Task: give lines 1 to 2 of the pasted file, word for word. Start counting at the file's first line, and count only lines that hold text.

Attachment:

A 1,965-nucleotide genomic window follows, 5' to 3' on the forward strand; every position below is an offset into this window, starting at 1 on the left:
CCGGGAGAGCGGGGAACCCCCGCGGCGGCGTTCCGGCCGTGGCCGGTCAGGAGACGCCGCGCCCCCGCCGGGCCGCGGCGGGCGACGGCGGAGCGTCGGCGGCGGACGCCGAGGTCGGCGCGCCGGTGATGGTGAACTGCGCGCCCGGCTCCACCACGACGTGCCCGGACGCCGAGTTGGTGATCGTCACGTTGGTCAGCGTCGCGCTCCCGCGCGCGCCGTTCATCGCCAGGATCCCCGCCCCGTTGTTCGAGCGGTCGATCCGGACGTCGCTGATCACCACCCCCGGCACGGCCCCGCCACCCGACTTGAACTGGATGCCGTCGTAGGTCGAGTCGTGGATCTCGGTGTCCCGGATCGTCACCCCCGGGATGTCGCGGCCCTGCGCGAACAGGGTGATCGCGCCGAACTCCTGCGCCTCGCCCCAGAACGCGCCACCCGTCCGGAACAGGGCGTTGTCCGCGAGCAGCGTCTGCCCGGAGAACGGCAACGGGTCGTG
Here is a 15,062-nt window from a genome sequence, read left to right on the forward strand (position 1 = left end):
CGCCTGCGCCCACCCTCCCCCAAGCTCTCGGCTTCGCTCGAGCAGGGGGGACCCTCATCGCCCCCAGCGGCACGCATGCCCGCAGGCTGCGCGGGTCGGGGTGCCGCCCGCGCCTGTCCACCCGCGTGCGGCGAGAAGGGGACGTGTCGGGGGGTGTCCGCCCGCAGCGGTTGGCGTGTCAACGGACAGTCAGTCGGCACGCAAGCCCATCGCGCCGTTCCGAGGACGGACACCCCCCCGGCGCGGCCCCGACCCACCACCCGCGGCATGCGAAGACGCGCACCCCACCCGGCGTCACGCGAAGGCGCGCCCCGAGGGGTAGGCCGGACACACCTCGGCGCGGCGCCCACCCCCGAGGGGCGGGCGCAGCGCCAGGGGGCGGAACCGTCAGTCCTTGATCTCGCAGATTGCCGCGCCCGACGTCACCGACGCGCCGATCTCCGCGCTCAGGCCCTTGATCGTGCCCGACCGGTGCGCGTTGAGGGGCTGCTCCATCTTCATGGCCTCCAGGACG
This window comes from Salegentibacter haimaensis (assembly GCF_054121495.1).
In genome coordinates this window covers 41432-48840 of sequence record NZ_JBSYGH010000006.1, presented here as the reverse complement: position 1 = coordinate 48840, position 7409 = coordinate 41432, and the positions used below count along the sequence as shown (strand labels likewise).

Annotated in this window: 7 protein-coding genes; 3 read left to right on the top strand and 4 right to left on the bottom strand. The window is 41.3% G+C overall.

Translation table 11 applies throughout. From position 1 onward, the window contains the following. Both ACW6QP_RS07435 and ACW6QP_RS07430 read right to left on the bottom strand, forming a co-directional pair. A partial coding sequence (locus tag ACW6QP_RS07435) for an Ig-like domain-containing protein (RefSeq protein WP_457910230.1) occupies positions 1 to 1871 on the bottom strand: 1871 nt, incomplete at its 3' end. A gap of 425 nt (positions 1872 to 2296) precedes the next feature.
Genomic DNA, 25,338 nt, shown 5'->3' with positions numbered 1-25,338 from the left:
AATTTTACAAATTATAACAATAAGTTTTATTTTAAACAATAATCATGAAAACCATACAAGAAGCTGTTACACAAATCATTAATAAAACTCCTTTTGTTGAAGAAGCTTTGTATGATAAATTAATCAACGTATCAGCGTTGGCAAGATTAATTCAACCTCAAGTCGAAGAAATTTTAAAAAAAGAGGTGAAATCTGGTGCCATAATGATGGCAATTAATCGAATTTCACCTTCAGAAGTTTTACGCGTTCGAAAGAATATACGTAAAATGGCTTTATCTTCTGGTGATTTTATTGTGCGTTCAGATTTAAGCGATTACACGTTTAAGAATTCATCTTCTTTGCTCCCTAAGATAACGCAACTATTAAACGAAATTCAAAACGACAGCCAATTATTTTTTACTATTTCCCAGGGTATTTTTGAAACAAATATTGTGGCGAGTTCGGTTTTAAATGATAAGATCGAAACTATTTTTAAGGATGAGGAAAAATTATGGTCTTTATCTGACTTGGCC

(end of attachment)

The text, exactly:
A 1,965-nucleotide genomic window follows, 5' to 3' on the forward strand; every position below is an offset into this window, starting at 1 on the left:
CCGGGAGAGCGGGGAACCCCCGCGGCGGCGTTCCGGCCGTGGCCGGTCAGGAGACGCCGCGCCCCCGCCGGGCCGCGGCGGGCGACGGCGGAGCGTCGGCGGCGGACGCCGAGGTCGGCGCGCCGGTGATGGTGAACTGCGCGCCCGGCTCCACCACGACGTGCCCGGACGCCGAGTTGGTGATCGTCACGTTGGTCAGCGTCGCGCTCCCGCGCGCGCCGTTCATCGCCAGGATCCCCGCCCCGTTGTTCGAGCGGTCGATCCGGACGTCGCTGATCACCACCCCCGGCACGGCCCCGCCACCCGACTTGAACTGGATGCCGTCGTAGGTCGAGTCGTGGATCTCGGTGTCCCGGATCGTCACCCCCGGGATGTCGCGGCCCTGCGCGAACAGGGTGATCGCGCCGAACTCCTGCGCCTCGCCCCAGAACGCGCCACCCGTCCGGAACAGGGCGTTGTCCGCGAGCAGCGTCTGCCCGGAGAACGGCAACGGGTCGTG